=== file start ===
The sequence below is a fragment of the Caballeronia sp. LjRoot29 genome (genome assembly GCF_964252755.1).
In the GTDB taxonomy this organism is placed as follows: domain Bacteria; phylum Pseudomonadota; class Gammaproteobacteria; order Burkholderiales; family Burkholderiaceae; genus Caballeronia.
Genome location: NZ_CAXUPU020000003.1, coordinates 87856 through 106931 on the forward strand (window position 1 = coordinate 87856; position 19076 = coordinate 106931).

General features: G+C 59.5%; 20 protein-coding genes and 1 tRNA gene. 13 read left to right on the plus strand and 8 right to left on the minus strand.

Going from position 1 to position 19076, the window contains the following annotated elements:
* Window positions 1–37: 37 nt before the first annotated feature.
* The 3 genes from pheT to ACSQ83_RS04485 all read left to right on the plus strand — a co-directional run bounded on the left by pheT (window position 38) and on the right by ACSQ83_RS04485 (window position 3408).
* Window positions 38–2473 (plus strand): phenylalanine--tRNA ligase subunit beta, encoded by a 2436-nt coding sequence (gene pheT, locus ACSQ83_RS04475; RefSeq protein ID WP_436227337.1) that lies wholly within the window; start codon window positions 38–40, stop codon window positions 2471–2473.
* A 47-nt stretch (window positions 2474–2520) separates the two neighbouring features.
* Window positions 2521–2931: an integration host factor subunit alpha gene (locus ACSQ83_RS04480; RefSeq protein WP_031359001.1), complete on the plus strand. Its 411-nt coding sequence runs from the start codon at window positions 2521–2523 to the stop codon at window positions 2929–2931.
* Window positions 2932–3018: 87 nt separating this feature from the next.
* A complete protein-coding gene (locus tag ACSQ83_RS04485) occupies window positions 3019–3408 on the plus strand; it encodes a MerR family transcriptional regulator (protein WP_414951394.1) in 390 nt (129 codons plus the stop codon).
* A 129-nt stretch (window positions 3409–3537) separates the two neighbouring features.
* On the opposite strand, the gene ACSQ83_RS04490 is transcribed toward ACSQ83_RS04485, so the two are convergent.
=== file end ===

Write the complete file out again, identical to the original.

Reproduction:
The sequence below is a fragment of the Caballeronia sp. LjRoot29 genome (genome assembly GCF_964252755.1).
In the GTDB taxonomy this organism is placed as follows: domain Bacteria; phylum Pseudomonadota; class Gammaproteobacteria; order Burkholderiales; family Burkholderiaceae; genus Caballeronia.
Genome location: NZ_CAXUPU020000003.1, coordinates 87856 through 106931 on the forward strand (window position 1 = coordinate 87856; position 19076 = coordinate 106931).

General features: G+C 59.5%; 20 protein-coding genes and 1 tRNA gene. 13 read left to right on the plus strand and 8 right to left on the minus strand.

Going from position 1 to position 19076, the window contains the following annotated elements:
* Window positions 1–37: 37 nt before the first annotated feature.
* The 3 genes from pheT to ACSQ83_RS04485 all read left to right on the plus strand — a co-directional run bounded on the left by pheT (window position 38) and on the right by ACSQ83_RS04485 (window position 3408).
* Window positions 38–2473 (plus strand): phenylalanine--tRNA ligase subunit beta, encoded by a 2436-nt coding sequence (gene pheT, locus ACSQ83_RS04475; RefSeq protein ID WP_436227337.1) that lies wholly within the window; start codon window positions 38–40, stop codon window positions 2471–2473.
* A 47-nt stretch (window positions 2474–2520) separates the two neighbouring features.
* Window positions 2521–2931: an integration host factor subunit alpha gene (locus ACSQ83_RS04480; RefSeq protein WP_031359001.1), complete on the plus strand. Its 411-nt coding sequence runs from the start codon at window positions 2521–2523 to the stop codon at window positions 2929–2931.
* Window positions 2932–3018: 87 nt separating this feature from the next.
* A complete protein-coding gene (locus tag ACSQ83_RS04485) occupies window positions 3019–3408 on the plus strand; it encodes a MerR family transcriptional regulator (protein WP_414951394.1) in 390 nt (129 codons plus the stop codon).
* A 129-nt stretch (window positions 3409–3537) separates the two neighbouring features.
* On the opposite strand, the gene ACSQ83_RS04490 is transcribed toward ACSQ83_RS04485, so the two are convergent.